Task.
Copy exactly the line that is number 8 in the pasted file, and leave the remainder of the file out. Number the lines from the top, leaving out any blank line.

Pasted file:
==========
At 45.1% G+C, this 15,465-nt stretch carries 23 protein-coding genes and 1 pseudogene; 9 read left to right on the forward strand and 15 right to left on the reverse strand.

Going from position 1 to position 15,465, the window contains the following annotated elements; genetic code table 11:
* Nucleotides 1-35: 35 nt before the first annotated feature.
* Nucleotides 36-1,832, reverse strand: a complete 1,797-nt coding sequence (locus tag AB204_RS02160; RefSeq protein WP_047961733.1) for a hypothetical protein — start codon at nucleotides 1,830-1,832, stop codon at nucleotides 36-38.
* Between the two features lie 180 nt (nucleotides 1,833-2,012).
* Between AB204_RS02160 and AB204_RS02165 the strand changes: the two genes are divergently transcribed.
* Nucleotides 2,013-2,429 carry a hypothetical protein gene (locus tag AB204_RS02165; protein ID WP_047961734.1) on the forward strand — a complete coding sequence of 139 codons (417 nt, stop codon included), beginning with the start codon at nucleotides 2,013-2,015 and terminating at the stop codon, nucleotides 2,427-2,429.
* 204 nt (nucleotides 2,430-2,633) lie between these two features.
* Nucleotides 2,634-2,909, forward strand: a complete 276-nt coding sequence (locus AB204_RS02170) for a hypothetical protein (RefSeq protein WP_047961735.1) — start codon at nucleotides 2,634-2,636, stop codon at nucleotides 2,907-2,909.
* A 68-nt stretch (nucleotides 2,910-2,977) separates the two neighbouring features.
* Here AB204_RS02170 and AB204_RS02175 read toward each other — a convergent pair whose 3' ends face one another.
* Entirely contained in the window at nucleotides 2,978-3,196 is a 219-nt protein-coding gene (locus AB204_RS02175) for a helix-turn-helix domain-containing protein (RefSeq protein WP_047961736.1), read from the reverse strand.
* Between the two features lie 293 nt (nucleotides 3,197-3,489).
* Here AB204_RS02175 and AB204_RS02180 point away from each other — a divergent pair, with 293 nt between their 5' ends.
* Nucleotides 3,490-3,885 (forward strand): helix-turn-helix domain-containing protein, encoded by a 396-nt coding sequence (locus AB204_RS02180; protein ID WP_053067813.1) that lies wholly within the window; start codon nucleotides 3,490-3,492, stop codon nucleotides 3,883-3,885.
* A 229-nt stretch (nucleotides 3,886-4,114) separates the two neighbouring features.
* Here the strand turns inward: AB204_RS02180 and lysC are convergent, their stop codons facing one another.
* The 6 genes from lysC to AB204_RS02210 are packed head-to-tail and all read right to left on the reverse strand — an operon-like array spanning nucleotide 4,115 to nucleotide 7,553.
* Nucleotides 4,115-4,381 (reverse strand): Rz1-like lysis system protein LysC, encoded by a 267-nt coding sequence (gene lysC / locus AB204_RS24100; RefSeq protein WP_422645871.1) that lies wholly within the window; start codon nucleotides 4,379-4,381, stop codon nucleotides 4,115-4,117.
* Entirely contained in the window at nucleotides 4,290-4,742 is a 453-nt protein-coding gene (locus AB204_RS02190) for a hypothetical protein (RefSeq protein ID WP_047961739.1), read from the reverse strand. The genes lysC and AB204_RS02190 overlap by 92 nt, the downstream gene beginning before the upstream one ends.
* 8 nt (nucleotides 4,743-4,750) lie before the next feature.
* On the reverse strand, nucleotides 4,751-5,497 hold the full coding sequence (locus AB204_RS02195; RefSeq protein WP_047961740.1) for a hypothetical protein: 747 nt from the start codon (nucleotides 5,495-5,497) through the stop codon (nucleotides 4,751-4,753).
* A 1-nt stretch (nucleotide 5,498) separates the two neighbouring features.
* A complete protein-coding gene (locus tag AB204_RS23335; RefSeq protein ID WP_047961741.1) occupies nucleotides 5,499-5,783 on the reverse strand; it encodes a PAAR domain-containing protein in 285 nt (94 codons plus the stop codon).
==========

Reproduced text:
* 204 nt (nucleotides 2,430-2,633) lie between these two features.